In advance of the following update about overdose impacts in our community, we want to remind folks that they can reach out to the Washington Drug and Alcohol Commission to access narcan/naloxone and to learn about treatment options at 724- 223-1181. You can request a free Narcan Kit here. CCJ is also a community distributor of Narcan and can help folks obtain it by contacting our Field Program Coordinator, Paul, at 724-229-7333 or email@example.com.
There is currently a less-commonly-known drug contributing to the increase in overdoses and overdose deaths across the nation. The drug is marketed under several brand names including Rompun, Anased, Sedazine, and Chanazine, and goes by the street name of tranq or tranq-dope, but is otherwise known as xylazine. Xylazine, a nonopioid veterinary tranquilizer most commonly used on large animals such as horses, is not approved for human consumption but is becoming more prominent in Pennsylvania communities. From 2015 to 2020, the percentage of drug overdose deaths involving xylazine increased from 2% to 26% in Pennsylvania.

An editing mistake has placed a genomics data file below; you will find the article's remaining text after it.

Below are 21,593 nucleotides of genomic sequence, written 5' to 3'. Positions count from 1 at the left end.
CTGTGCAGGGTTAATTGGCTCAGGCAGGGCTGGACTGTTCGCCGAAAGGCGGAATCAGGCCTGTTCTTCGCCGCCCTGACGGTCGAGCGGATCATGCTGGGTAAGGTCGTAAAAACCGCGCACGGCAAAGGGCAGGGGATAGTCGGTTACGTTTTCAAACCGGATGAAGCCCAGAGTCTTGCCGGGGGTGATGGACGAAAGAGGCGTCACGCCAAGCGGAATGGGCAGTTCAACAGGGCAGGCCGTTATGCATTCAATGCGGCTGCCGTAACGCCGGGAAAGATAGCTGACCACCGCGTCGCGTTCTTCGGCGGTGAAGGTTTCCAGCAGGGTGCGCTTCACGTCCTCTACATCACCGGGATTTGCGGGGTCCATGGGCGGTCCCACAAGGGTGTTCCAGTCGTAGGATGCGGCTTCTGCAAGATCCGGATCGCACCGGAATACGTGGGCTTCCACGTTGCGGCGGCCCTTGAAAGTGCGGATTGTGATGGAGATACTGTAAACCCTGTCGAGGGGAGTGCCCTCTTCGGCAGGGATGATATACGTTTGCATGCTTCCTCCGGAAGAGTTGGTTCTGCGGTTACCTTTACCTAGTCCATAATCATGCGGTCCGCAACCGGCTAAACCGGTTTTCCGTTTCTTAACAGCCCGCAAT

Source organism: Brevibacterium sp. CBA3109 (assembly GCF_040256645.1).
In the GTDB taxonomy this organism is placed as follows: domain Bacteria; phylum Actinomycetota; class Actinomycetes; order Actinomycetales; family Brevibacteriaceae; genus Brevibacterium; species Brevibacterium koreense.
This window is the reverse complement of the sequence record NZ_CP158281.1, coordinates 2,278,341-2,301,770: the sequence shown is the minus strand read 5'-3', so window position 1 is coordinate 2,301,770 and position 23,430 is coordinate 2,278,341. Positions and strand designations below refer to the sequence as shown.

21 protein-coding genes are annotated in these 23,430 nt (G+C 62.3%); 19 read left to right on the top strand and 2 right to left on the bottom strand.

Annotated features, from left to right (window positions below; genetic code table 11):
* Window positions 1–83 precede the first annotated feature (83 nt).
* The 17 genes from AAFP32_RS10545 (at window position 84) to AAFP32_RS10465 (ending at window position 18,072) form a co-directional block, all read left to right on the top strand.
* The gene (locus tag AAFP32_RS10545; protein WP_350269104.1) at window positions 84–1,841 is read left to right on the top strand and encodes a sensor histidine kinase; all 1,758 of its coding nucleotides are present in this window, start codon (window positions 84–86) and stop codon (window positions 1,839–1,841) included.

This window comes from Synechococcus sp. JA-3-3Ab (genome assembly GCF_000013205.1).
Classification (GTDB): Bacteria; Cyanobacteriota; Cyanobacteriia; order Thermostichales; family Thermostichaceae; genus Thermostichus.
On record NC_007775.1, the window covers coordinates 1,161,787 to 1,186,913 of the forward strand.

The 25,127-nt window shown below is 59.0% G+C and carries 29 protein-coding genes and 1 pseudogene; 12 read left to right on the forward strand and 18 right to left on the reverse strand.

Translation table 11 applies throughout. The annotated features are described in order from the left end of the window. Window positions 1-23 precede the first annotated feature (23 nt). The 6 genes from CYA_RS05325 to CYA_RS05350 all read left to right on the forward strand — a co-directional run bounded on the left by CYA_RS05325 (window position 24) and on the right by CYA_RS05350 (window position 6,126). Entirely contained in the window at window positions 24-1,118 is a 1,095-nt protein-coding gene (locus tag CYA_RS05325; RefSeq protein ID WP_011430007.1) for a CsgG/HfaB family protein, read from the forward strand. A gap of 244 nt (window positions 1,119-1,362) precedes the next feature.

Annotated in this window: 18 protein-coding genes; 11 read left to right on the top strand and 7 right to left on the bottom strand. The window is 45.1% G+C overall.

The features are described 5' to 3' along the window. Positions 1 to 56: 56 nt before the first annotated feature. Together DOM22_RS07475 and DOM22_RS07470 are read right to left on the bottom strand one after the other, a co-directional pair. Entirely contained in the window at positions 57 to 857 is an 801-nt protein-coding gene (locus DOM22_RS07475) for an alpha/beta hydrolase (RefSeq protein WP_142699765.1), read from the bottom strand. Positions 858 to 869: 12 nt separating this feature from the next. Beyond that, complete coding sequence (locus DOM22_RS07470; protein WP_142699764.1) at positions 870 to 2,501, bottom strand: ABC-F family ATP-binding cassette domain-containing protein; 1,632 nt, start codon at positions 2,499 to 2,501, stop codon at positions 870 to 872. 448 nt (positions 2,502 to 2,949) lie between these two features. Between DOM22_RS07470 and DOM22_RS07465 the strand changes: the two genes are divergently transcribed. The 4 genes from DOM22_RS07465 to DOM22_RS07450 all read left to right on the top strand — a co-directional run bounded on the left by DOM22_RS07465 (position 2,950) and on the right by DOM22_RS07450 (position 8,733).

In the mid- to late-2010s, xylazine emerged in the U.S. drug market, with Philadelphia as its primary marketplace, and public health and harm reduction practitioners began to see it as a common additive to the street opioid supply. By the late 2010s, it appeared in tandem with fentanyl, and people who use drugs reported finding it difficult to obtain heroin. Xylazine almost never appears alone. According to a 2022 health alert from the Philadelphia Department of Public Health, 91% of samples of purported heroin or fentanyl from Philadelphia also contained xylazine, making it the most common adulterant in the local drug supply.